Palm oil industry veteran Uncle Boon keeps on learning

Boon in a crisp white shirt making his rounds in an oil palm estate during his days as estate manager at the Mount Austin Estate, Johor.

Although well past retirement age at 93, Malaysia’s pioneer planter Datuk Boon Weng Siew – or Uncle Boon, as he prefers to be called – is not planning to stop any time soon.

Despite becoming wheelchair-bound after a fall on March 24 left him with a fractured left kneecap, the rubber and palm oil industry veteran refuses to let it stop him from going about his daily routine.

“I was sprightly and active when I was younger and even drove myself to attend meetings and get chores done up to the age of 91. If not for the accident that put me in a wheelchair, I would love to keep going,” he said at his home in Taman Century, Johor Baru.

Now as he takes life at a slower pace, Boon mostly spends his days tuning in to the news, replying to e-mail and answering phone calls, usually from industry players and Malaysian Estate Owners’ Association (MEOA) members to help the next generation.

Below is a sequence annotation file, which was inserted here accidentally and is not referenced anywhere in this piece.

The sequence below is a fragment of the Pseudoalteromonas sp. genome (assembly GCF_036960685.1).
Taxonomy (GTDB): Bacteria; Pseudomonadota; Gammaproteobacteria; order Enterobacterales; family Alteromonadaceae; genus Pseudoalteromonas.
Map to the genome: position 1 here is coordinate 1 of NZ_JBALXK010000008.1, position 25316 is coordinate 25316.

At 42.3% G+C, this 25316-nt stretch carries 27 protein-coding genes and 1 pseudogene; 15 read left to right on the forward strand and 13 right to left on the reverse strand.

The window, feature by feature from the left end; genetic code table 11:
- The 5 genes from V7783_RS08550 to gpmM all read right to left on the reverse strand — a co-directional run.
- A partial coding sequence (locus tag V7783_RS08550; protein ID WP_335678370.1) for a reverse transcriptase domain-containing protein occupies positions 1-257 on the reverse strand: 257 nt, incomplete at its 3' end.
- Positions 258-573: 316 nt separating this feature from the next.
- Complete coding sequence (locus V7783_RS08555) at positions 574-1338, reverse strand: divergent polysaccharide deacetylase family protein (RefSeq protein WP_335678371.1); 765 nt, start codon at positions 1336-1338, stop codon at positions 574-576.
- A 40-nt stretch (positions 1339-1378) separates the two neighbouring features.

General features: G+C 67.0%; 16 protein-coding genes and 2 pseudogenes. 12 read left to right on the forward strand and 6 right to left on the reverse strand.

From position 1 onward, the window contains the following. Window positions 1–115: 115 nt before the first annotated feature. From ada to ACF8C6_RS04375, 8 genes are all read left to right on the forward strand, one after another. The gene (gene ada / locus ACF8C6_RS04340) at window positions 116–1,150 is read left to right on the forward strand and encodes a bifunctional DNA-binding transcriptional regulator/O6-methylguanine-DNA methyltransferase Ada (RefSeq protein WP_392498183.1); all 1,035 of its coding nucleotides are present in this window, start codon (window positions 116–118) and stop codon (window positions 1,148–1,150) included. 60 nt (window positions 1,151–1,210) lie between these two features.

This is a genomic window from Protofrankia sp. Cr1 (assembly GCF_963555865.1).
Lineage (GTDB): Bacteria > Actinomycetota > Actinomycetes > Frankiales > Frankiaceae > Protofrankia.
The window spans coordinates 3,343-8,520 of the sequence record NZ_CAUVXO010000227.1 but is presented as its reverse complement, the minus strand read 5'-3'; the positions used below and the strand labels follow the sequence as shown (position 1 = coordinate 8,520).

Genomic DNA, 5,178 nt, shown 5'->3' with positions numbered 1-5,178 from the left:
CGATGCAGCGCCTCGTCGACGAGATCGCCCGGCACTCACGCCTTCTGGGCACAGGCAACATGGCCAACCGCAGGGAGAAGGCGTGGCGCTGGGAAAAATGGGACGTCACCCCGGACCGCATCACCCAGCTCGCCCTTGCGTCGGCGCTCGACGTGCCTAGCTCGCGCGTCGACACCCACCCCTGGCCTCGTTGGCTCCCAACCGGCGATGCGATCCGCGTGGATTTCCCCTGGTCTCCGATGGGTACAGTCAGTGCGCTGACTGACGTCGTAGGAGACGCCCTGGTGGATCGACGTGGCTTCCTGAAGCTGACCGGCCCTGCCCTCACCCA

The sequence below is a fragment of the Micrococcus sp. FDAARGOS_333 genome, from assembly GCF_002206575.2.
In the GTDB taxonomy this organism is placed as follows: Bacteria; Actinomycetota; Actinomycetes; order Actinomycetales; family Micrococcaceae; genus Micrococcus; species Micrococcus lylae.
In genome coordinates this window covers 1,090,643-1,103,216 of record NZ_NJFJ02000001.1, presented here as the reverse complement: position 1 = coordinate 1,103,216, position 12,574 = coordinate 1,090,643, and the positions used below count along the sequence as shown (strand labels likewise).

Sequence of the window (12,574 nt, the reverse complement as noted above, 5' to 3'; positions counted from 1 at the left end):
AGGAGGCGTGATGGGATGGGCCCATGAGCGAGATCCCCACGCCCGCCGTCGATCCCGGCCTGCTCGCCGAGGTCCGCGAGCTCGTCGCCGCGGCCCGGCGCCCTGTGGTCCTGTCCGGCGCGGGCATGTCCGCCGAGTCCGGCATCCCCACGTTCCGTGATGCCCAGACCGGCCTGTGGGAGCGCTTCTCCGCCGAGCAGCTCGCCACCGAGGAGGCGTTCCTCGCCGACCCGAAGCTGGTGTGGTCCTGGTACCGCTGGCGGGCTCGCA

He still makes it a point to watch Chinese and English language local and foreign news on television at noon before lunch, during teatime and once again in the evening after dinner just to keep up to date with current affairs.

He also receives e-mail and calls almost every day from people seeking his valuable advice from his decades of experience.

“It must be a funny sight to see a 93-year-old man sitting at the computer clicking away but, in the words of MCA’s founding president Tun Tan Cheng Lock, never say you’re old, always be teachable and be open to learning – something I always listened to,” he said.

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Veteran planter Datuk Boon Weng Siew checking his email at his home in Johor Baru.

The veteran regards Tan as one of his role models and mentors, the other being the man’s son Tun Tan Siew Sin, who was Finance Minister during first Prime Minister Tunku Abdul Rahman’s time, calling them “very honest men full of integrity”.

Although he had many windows to enter politics, what with the years of working with political figures like Umno founder Datuk Onn Jaafar and closely in the MCA with the Tans, Boon – a planter’s son – always knew his true calling was in the plantations.